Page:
Re: [RFC 00/12] On-demand device registration

From: Alexander Holler
Date: Wed Apr 29 2015 - 05:47:06 EST

Am 29.04.2015 um 08:58 schrieb Tomeu Vizoso:
On 28 April 2015 at 20:17, Alexander Holler <holler@xxxxxxxxxxxxx> wrote:
Am 28.04.2015 um 14:49 schrieb Tomeu Vizoso:

On 25 April 2015 at 01:15, Alexander Holler <holler@xxxxxxxxxxxxx> wrote:

Am 24.04.2015 um 16:47 schrieb Tomeu Vizoso:


while reading the thread [0] that Alexander Holler started with his
series to make probing order deterministic, it occurred to me that it should
be possible to achieve the same by probing devices as they are referenced by
other devices.

This basically reuses the information that is already embedded in the
probe() implementations, saving us from refactoring existing drivers or
adding information to DTBs.

The main issue I see is that the registration code path in some
subsystems may not be reentrant, so some refactoring of the locking will be
needed. In my testing I have found this problem with regulators, as the
supply of a regulator might end up being registered during the registration
of the first one.

Something I'm not completely happy with is that I have had to move the
population of the device tree after all platform drivers have been
registered. Otherwise I don't see how I could register drivers on demand as
we don't have yet each driver's compatible strings.

I have done my testing on a Tegra124-based Chromebook, and these patches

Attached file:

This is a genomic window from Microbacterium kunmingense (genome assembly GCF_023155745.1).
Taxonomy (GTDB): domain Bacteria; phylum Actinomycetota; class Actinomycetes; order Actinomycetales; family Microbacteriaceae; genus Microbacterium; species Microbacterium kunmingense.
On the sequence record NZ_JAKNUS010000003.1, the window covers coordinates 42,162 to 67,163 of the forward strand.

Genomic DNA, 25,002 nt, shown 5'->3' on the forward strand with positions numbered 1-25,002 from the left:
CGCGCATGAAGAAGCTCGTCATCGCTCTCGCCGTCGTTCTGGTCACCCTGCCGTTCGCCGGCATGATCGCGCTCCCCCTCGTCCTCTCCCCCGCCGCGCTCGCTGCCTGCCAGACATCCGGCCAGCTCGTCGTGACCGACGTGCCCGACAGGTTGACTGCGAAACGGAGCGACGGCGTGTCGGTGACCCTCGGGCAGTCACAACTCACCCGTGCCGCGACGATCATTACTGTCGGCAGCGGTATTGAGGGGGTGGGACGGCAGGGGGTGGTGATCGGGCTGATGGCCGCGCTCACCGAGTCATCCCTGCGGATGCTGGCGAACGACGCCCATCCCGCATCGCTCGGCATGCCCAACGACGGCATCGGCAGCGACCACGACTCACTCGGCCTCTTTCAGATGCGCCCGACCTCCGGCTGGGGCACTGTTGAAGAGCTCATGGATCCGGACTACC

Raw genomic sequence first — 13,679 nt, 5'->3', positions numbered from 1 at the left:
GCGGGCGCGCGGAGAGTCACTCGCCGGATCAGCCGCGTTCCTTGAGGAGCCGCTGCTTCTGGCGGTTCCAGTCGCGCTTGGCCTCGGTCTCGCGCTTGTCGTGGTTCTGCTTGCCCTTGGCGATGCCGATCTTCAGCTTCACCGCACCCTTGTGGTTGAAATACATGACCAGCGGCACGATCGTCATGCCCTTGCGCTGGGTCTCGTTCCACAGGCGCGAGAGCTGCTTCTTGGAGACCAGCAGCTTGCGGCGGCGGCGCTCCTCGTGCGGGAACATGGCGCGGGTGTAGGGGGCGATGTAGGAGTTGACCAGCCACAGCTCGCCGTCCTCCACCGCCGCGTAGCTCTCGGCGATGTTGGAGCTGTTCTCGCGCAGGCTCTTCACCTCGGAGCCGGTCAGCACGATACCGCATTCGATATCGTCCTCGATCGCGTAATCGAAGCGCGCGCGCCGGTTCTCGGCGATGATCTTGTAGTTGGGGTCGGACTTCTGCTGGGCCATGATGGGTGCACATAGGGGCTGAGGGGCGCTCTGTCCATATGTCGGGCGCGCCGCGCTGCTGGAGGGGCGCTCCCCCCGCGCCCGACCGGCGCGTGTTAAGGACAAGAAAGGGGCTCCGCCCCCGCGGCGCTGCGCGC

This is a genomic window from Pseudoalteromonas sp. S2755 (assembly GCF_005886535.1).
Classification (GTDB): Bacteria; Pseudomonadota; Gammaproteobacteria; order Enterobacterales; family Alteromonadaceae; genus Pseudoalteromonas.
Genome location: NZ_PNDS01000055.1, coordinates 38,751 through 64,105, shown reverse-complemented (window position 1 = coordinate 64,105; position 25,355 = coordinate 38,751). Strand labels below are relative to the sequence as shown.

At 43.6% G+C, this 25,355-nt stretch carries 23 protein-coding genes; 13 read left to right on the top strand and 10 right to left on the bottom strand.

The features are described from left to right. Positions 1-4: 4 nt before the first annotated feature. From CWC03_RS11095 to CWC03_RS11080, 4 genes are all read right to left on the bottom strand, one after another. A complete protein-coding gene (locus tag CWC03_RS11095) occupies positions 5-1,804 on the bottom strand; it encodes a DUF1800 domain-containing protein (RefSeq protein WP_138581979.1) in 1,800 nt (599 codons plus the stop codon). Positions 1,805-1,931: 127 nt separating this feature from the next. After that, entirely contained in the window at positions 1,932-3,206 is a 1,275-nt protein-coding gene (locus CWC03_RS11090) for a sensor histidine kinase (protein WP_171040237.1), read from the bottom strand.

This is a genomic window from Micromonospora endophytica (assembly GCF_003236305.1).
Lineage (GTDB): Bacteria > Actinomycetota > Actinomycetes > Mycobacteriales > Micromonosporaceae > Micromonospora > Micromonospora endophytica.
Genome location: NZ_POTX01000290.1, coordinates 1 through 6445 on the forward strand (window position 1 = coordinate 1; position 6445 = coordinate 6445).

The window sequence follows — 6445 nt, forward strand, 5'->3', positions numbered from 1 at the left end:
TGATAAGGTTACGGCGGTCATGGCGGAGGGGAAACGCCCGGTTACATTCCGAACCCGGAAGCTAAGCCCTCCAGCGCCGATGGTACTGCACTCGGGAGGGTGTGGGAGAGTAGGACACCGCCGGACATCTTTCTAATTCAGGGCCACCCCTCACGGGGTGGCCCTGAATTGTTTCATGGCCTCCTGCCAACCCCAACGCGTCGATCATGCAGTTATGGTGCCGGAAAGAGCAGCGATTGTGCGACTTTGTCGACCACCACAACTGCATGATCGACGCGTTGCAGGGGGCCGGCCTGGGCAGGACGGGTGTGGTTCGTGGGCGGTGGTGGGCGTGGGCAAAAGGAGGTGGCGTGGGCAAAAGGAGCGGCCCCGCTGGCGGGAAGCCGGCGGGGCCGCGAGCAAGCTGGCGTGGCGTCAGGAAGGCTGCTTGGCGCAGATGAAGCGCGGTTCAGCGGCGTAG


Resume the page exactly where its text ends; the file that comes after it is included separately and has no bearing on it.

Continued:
were enough to eliminate all the deferred probes.

First you have to solve a problem which is totally unrelated to DT or
ACPI or x86 or ARM:

I think as long as drivers don't register themself whithout any side
effect, this problem isn't solvable. In order to make an ordered list of
drivers to start, you need to know which drivers are actually available.

Yeah, I kind of side-stepped that issue by waiting until all drivers
have been registered before registering devices. I think someone
suggested doing so in your thread (maybe Grant?).

That doesn't work. As said above, several drivers doing a lot more than just
registering in their initcall. They might even crash if some prerequisits
aren't given. And several of these prerequisits (init orders) are hardcoded
by various means.

But aren't those dependencies being taken care currently by the
initcall level the driver is placed in? That remains the same in this

In short, no. There are various very ugly things done in several drivers to enforce some order.


Alexander Holler
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